To cut dead means to refuse to acknowledge another with the
intent to punish. Gregory Ellison says that this is the plight of
African American young men. They are stigmatized with limited
opportunity for education and disproportionate incarceration. At
the same time, they are often resistant to help from social
institutions including the church. They are mute and invisible to
society but also in their inward being. Their voice and physical
selves are not acknowledged, leaving them ripe for hopelessness and
volatility. So if the need is so great yet the desire for help
wanes, where is the remedy?
Healing can begin by reframing the problem. While to cut dead is destructive, it also refers to pruning and repotting a disfigured plant—giving it new possibilities for life. In this provocative book, Ellison shows how caregivers can sow seeds of life, and nurture with guidance, admonition, training, and support in order to help create a community of reliable others, serving as an extended family.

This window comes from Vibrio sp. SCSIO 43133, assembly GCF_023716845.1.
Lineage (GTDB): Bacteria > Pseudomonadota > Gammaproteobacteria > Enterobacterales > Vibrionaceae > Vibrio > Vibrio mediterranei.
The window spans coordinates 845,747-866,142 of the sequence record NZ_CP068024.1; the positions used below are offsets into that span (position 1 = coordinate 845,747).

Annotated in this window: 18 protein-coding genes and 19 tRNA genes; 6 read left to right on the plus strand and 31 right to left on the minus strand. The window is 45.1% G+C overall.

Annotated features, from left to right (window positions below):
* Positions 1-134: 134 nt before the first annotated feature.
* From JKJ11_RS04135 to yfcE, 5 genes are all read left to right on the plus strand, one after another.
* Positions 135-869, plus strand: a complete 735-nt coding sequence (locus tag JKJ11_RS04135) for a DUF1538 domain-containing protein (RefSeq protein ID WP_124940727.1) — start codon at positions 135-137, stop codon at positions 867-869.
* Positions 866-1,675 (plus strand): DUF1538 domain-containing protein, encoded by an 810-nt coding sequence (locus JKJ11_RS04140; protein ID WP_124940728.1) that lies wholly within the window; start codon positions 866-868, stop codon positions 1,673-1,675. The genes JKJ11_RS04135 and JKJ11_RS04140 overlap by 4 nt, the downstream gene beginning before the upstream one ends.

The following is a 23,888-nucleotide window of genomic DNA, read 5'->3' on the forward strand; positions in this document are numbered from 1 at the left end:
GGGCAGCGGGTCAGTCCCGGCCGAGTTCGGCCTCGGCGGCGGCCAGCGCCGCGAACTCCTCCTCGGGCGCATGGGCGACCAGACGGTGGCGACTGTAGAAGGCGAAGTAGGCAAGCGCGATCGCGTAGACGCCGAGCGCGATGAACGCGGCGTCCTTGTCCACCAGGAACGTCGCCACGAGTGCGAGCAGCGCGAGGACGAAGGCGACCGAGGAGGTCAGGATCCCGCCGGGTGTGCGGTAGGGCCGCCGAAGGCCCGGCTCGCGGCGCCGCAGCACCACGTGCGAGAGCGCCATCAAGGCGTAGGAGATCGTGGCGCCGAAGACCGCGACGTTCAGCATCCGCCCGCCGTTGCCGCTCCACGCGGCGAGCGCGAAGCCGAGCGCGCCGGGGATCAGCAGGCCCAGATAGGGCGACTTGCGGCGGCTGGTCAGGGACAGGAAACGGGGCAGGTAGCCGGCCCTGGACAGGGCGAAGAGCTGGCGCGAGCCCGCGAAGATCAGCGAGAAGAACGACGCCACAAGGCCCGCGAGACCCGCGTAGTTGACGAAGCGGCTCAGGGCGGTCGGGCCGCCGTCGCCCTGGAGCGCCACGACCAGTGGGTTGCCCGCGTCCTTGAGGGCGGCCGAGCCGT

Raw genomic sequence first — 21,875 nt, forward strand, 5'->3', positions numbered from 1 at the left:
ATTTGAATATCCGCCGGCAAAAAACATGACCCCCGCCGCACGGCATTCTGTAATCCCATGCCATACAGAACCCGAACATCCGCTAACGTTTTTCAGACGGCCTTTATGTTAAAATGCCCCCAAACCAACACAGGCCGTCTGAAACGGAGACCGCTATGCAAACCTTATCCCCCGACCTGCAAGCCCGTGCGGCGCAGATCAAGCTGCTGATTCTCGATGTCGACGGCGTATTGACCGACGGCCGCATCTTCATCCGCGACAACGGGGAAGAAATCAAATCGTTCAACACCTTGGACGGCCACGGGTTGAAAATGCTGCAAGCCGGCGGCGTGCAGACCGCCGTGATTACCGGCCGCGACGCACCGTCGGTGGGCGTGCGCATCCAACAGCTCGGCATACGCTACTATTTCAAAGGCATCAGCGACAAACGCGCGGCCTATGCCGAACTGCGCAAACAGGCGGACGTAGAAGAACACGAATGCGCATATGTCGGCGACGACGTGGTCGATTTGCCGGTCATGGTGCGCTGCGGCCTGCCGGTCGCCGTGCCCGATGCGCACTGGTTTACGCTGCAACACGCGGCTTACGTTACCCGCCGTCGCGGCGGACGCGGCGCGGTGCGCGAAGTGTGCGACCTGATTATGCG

There is hope beyond the “strange and bitter cup” of African American manhood.